XA: Leyland Atlantean, LT
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Notes About This Vehicle

The Leyland Atlantean, along with the Daimler Fleetline, had become the staple one-man-operated double-deck bus outside London by the mid-1960s. London Transport (LT) had experimented with a ‘forward entrance’ Routemaster, RMF1254, in 1962, though it never operated in passenger service in the capital.

In 1965 LT bought eight Fleetlines, designated XF, and fifty Leyland Atlanteans, designated XA. These were both genuine ‘front entrance’ buses, with the engine at the rear. LT specified a modified internal floor, staircase and seating arrangement, and the bodies had their then standard front and rear direction indicators fitted.

The external appearance of the XA and XF Park Royal Vehicles bodies were very similar other than at the rear, which had to be different to accommodate the engine units from Leyland and Daimler. At the front, the towing holes either side of the registration plate were also slightly differently located, to facilitate attachment to the anchor points for the Leyland and Daimler chassis. Being crew operated the XAs did not need the reversing light fitted to the XFs.

When sufficient XAs had been delivered they went into service from Chalk Farm in November 1965 and latterly other garages. LT had been used to the reliability of the RT, RF and RM classes, all of which had been designed, developed and maintained by themselves. The XAs (and XFs) broke this tradition; possibly LT’s internal prejudice against having these buses didn’t help, but the XAs had a higher level of mechanical breakdowns, sometimes making it difficult to have sufficient on the road for service.

At the same time the XFs were running out of East Grinstead garage in the Country Area and seemed to be performing better, both in mechanical terms and fuel efficiency; though their unladen weights were similar their operating conditions were not. A swap was therefore arranged in April 1966. For a short time green XFs could be seen in central London territory and red XAs outside, but without a noticeable change in performance levels in either vehicle type.

By July 1966 legislation permitted driver-only double-deck operation and LT was keen to try this. The XFs returned to East Grinstead; with a lockable gate preventing the use of the upper deck the buses could run as one-man, in effect mimicking a single-decker. The XAs remained crew operated.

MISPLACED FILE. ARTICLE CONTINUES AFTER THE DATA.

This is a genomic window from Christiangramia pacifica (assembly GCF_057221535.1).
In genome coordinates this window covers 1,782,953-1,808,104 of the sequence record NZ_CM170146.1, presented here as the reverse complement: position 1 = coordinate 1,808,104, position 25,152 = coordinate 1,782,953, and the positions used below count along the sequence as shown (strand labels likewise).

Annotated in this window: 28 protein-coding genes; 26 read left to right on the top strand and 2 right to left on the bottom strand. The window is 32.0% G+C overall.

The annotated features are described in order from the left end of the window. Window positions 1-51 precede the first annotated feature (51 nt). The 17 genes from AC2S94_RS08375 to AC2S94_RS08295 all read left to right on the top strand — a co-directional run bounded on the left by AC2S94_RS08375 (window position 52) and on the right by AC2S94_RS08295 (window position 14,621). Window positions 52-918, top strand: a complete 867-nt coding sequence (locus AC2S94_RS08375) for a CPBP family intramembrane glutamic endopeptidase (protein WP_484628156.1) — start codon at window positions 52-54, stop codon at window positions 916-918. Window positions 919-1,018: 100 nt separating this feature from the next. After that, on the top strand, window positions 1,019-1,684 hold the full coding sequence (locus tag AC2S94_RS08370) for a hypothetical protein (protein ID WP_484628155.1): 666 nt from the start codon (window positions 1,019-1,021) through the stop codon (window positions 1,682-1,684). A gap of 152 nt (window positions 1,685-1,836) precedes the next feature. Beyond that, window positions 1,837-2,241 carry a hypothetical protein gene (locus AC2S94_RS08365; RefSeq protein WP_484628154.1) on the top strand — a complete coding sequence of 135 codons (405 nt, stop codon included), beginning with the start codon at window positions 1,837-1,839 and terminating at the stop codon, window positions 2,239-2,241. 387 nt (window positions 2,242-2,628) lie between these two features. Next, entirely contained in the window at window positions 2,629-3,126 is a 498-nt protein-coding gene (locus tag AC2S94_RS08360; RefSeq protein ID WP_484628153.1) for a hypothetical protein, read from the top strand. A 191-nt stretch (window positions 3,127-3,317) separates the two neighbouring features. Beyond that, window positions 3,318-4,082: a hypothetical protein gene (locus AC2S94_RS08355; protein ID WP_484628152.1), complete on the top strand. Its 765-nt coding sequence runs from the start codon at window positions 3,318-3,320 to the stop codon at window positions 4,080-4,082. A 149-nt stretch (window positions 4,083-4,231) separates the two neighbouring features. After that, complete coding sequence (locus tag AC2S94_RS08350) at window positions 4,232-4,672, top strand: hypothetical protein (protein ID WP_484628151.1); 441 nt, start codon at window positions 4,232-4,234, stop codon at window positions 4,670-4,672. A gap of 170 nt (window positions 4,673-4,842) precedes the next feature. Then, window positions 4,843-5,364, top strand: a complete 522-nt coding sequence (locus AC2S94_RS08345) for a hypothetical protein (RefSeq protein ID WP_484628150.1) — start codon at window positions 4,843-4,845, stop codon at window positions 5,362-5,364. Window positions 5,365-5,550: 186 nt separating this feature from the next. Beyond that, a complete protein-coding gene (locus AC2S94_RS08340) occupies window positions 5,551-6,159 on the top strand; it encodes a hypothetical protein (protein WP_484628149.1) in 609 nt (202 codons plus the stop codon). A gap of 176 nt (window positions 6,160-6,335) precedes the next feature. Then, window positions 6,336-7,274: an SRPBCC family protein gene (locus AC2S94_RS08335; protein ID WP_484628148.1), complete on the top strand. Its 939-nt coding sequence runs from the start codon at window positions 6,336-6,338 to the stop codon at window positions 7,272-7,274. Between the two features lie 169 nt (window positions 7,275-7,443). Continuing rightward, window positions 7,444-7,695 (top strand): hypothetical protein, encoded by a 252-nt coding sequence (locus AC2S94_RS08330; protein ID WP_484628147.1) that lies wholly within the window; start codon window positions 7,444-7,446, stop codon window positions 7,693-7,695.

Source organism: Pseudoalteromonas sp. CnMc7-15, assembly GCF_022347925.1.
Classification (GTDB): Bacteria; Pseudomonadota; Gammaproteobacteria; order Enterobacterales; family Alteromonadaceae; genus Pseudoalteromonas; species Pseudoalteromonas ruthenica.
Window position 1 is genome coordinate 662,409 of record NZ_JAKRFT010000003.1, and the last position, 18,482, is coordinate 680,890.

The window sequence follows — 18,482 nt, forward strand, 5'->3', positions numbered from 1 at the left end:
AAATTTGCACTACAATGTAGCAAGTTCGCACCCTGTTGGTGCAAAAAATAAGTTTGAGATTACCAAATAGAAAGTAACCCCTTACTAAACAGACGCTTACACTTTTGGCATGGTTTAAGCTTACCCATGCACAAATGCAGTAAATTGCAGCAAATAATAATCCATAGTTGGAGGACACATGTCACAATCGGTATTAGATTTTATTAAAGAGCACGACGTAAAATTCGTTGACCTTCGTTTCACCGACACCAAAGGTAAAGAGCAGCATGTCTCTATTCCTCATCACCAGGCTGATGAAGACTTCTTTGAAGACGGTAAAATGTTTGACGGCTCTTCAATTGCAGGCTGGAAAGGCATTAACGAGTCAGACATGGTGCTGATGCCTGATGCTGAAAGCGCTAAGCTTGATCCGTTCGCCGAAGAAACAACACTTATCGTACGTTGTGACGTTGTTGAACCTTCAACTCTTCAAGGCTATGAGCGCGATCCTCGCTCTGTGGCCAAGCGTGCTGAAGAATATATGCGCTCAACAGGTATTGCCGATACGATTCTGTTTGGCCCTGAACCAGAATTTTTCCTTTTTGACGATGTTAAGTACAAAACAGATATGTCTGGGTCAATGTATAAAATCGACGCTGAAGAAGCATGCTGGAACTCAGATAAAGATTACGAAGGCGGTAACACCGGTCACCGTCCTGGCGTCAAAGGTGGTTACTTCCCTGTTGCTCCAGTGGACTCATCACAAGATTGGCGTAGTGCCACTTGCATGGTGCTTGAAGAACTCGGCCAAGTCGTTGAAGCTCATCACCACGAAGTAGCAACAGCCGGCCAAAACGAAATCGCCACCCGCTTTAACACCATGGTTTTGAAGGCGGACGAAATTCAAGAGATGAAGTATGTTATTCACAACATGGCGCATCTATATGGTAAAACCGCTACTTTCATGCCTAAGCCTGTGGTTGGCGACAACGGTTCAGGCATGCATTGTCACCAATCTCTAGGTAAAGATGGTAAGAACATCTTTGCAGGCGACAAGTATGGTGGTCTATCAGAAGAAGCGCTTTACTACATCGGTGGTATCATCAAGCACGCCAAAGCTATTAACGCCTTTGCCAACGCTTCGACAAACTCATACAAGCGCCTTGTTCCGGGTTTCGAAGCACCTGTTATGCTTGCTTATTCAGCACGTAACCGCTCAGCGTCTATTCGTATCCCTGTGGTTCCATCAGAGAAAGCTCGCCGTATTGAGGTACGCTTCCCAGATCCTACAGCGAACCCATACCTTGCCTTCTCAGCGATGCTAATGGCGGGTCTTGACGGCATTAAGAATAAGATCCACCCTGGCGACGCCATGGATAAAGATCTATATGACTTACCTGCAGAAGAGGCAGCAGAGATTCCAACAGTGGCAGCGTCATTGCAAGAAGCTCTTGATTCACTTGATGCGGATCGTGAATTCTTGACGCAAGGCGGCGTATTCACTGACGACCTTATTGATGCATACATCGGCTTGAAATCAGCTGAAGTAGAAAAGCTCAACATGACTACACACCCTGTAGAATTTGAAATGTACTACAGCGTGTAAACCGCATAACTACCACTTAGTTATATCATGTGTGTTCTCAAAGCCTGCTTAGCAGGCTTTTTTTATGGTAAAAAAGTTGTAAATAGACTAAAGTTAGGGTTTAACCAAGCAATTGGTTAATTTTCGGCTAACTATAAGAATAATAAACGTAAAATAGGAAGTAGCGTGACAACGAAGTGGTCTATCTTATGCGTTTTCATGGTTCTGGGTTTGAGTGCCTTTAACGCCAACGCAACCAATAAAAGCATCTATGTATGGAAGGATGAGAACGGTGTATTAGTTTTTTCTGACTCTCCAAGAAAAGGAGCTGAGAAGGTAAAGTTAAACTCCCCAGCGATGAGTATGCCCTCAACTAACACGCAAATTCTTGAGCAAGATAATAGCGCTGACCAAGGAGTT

For about two years further XF/XA Central/Country swaps took place at other garages from May 1967. Both vehicle types were being evaluated against the highly successful front engine rear-platform RML, which of course required both driver and conductor.

The XAs were converted to one-man-operation with XA22 becoming London’s first one-man double-deck bus, entering service on route 233 from Croydon garage on 22nd November 1969.

Colin Curtis (lead designer of the Routemaster and by now Vehicle Engineering Manager) was reported to have said that the first thing he did in the morning when he got to work when the XAs were in service was to ring their operational garages to see how many were serviceable and what spare parts were needed to make the remainder fit for the road. When China Motor Bus bought them all in 1973, he said LT couldn't get them to the docks fast enough.

Notes About This Drawing

The drawing is based on Chiswick Works general arrangement drawing XA.001.Z.1 dated 28th February 1967. This type of black & white sketch drawing, as implied by the name, is not intended to define detail but as a specification guide to builders.

An extensive number of detailed photographs was taken of XF1 in its restored condition. Reference to London Transport black & white press photographs was made and a few contemporary colour images of vehicles in service were consulted.

It should be understood that all four elevations are seen here as one would see each part of the vehicle at a truly perpendicular angle. In real life this is of course impossible.

© drawing copyright Douglas Rose –January 2022
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